Our History

The roots of the First Pentecostal Church lie in a humble beginning in the late 1930s. As the years of the Great Depression dragged by, a small group of Pentecostal-believing families from different walks of life began assembling in an old store-front building at 501 East Washington Street in North Little Rock, Arkansas. The group later moved to another store-front building and then, after a tent revival where many were saved, they purchased an old two-story house at Second and Buckeye in North Little Rock.

The late Bishop A.O. and Sister Agnes Holmes began pastoring the church in May of 1946. Brother and Sister Holmes preached the message of repentance, baptism by immersion in Jesus’ Name, and the infilling of the Holy Ghost. Bishop Holmes baptized many people in Lake #7 in Lakewood. In 1949, a rock-front building was built at Second and Buckeye, and a concrete block building was added in the mid 1950s to accommodate Buckeye Christian School. During the 50s and 60s, the church sponsored the a children’s home and nursing home. Using the airwaves to reach the city, FPC produced a weekly radio broadcast on KGHI station.

In 1969, at the age of 59, Rev. A.O. Holmes had a debilitating stroke. His nineteen year old son, Rev. Joel Holmes, assumed the pastorate. A few years later, Rev. Joel Holmes married Janet Burr from Port Arthur, TX. Together, they provided leadership for the church from 1971–2014. When the church at Second and Buckeye was destroyed by fire in 1970, a new facility was built at #1, 52nd Place, North Little Rock. Throughout the twenty-two years in which the church met at this location, it experienced continued growth.

As the building in Park Hill filled to capacity, the congregation began raising funds to purchase property on which to build a new sanctuary. It was at this time that Sister Agnes Holmes saw a vision of a large footing. She described it as the largest footing she had ever seen. The opportunity arose in 1988 to purchase ten acres on Interstate 40. In 1989, we began having morning prayer at the church. Within three years a new sanctuary was built on Interstate 40. On November 22, 1992, First Pentecostal Church moved into its new facility at 1401 Calvary Road. During the 1990s, FPC experienced tremendous growth while staying true to the Acts 2:38 message.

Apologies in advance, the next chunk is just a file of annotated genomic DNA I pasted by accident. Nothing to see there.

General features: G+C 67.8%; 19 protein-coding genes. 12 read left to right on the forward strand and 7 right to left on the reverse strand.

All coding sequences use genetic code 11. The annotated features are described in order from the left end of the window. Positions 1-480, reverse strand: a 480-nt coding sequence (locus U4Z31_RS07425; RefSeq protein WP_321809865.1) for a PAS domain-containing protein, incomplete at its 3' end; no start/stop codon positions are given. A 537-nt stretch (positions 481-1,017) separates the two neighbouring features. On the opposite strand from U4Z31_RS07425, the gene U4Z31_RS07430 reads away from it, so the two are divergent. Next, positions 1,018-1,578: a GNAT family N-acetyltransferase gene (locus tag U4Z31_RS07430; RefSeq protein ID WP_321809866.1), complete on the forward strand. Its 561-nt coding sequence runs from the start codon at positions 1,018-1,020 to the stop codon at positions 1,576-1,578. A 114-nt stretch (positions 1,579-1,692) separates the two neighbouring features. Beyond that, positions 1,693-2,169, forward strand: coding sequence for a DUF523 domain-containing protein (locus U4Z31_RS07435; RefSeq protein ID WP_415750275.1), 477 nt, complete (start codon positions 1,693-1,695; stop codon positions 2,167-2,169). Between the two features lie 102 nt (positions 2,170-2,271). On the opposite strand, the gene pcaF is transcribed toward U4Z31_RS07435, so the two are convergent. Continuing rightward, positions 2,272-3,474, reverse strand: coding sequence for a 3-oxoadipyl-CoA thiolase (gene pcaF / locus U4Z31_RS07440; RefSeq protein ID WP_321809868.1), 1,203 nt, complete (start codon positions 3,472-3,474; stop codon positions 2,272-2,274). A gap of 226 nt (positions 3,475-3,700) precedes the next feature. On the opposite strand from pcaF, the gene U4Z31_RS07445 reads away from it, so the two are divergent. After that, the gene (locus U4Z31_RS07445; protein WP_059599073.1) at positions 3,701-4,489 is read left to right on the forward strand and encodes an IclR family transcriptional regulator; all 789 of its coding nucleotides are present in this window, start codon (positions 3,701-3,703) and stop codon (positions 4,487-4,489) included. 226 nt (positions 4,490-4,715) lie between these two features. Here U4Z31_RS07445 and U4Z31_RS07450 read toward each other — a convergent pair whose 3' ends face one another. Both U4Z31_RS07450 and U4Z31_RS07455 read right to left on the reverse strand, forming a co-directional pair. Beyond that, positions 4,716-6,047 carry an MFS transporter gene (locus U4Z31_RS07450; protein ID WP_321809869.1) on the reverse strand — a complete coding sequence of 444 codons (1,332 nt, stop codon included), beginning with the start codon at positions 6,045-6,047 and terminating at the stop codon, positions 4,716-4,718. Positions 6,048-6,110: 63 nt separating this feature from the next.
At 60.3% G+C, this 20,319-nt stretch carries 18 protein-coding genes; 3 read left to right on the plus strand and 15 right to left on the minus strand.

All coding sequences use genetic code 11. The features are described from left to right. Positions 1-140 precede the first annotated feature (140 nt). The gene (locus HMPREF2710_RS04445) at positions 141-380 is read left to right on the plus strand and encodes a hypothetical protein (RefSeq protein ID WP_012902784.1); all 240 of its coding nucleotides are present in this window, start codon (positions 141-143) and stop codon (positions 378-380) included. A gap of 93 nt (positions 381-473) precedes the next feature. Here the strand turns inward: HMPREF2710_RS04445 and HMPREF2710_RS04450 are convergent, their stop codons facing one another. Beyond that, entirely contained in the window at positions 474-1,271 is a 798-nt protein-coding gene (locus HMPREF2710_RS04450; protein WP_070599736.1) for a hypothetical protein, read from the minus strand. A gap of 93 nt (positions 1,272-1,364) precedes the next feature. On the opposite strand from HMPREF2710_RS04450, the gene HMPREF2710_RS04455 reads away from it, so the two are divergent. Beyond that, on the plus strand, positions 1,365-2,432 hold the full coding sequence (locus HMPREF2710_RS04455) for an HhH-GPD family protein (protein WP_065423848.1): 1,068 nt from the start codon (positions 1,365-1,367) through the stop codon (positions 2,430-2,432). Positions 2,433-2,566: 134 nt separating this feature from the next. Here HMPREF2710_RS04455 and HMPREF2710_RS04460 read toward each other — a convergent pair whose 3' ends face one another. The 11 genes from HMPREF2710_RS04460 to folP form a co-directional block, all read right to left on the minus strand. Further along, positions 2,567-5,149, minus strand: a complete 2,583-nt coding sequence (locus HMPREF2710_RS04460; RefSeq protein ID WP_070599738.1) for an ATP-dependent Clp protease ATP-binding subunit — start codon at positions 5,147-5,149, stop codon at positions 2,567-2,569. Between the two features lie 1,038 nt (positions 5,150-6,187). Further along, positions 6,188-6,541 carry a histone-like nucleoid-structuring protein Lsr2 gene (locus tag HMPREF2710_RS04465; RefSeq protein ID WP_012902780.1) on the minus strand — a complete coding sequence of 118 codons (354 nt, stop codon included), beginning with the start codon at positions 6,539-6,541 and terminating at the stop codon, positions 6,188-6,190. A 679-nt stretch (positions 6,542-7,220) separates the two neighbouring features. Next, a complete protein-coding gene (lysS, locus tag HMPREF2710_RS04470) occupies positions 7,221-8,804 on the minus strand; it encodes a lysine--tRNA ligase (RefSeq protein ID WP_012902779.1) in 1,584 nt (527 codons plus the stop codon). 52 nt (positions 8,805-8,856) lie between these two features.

In the late 90s, the church leadership began exploring possibilities for expanding the sanctuary. Plans had been drawn to build an adjoining building for a fellowship hall and classrooms; but instead it was decided to build a larger sanctuary, and use the existing building for the needed classrooms. The groundbreaking ceremony for the new sanctuary was held on February 14, 1999. A contract with Matson Construction Company (who also built the first building) was signed on April 23, 2000. The outline of the floor plan was drawn out on the ground and the members met to walk through and pray over the layout of the new sanctuary. Matson Construction began digging the footings for the building in the fall. Sister Agnes Holmes visited one day, and recognized the footing as the one she had seen in the vision ten years earlier.

At the beginning of 2001, the steel structure stood tall. The new sanctuary of the First Pentecostal Church was well on its way to completion. Brick masons began covering the steel frame, and the lower portion of the steeple was placed into position. Funds had been set aside to pay for the stained glass, the angel sculpture, the carpet, and a portion of the sound system, items which weren’t included in the contract. With the threat of a falling economy after 9/11, Pastor Holmes met with the men of the church on September 24th, to discuss whether we should pull back on some of the special projects or continue as planned. The powerful anointing of the Lord came down, and unanimous support was given that the project should continue full force! The building project was completed, and the first service was held on Easter Sunday of 2004.

The miracle of the new sanctuary is that it was built in total unity. There were no cross words or dissension from the design phase to the completion. This spirit of cooperation was present as people caught the vision of reaching out to others and learned the blessing that can be found in giving. In April of 2008, the mortgage on the new sanctuary was retired and the facility was dedicated during the 60th Arkansas International Campmeeting.